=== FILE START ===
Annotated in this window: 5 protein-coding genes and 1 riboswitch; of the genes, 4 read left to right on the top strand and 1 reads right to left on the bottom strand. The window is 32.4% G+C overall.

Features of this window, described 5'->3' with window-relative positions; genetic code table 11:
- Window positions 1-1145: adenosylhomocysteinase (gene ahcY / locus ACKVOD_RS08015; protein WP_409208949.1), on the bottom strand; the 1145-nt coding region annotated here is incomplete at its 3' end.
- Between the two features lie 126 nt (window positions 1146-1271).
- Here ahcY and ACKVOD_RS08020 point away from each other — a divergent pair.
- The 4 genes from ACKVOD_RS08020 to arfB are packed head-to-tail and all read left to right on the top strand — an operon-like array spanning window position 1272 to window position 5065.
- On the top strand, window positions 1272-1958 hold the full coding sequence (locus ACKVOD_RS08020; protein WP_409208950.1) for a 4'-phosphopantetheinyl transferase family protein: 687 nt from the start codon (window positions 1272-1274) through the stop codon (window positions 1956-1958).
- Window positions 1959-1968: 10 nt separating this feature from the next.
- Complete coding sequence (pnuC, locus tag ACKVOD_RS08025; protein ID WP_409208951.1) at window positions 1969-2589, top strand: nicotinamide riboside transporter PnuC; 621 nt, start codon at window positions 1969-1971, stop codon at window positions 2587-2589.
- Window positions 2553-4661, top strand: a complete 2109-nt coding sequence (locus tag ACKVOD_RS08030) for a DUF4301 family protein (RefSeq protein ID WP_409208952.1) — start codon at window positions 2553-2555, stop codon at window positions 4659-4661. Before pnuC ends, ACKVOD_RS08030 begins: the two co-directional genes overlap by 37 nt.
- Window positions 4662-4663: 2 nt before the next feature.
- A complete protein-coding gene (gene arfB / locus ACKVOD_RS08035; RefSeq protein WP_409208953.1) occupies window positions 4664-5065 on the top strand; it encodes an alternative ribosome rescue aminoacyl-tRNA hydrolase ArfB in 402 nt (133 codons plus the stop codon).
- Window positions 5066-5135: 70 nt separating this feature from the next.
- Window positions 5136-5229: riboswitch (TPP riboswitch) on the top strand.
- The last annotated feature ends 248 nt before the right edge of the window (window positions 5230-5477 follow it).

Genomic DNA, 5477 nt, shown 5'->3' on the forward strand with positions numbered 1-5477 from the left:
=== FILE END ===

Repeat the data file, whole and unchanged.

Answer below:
Annotated in this window: 5 protein-coding genes and 1 riboswitch; of the genes, 4 read left to right on the top strand and 1 reads right to left on the bottom strand. The window is 32.4% G+C overall.

Features of this window, described 5'->3' with window-relative positions; genetic code table 11:
- Window positions 1-1145: adenosylhomocysteinase (gene ahcY / locus ACKVOD_RS08015; protein WP_409208949.1), on the bottom strand; the 1145-nt coding region annotated here is incomplete at its 3' end.
- Between the two features lie 126 nt (window positions 1146-1271).
- Here ahcY and ACKVOD_RS08020 point away from each other — a divergent pair.
- The 4 genes from ACKVOD_RS08020 to arfB are packed head-to-tail and all read left to right on the top strand — an operon-like array spanning window position 1272 to window position 5065.
- On the top strand, window positions 1272-1958 hold the full coding sequence (locus ACKVOD_RS08020; protein WP_409208950.1) for a 4'-phosphopantetheinyl transferase family protein: 687 nt from the start codon (window positions 1272-1274) through the stop codon (window positions 1956-1958).
- Window positions 1959-1968: 10 nt separating this feature from the next.
- Complete coding sequence (pnuC, locus tag ACKVOD_RS08025; protein ID WP_409208951.1) at window positions 1969-2589, top strand: nicotinamide riboside transporter PnuC; 621 nt, start codon at window positions 1969-1971, stop codon at window positions 2587-2589.
- Window positions 2553-4661, top strand: a complete 2109-nt coding sequence (locus tag ACKVOD_RS08030) for a DUF4301 family protein (RefSeq protein ID WP_409208952.1) — start codon at window positions 2553-2555, stop codon at window positions 4659-4661. Before pnuC ends, ACKVOD_RS08030 begins: the two co-directional genes overlap by 37 nt.
- Window positions 4662-4663: 2 nt before the next feature.
- A complete protein-coding gene (gene arfB / locus ACKVOD_RS08035; RefSeq protein WP_409208953.1) occupies window positions 4664-5065 on the top strand; it encodes an alternative ribosome rescue aminoacyl-tRNA hydrolase ArfB in 402 nt (133 codons plus the stop codon).
- Window positions 5066-5135: 70 nt separating this feature from the next.
- Window positions 5136-5229: riboswitch (TPP riboswitch) on the top strand.
- The last annotated feature ends 248 nt before the right edge of the window (window positions 5230-5477 follow it).

Genomic DNA, 5477 nt, shown 5'->3' on the forward strand with positions numbered 1-5477 from the left: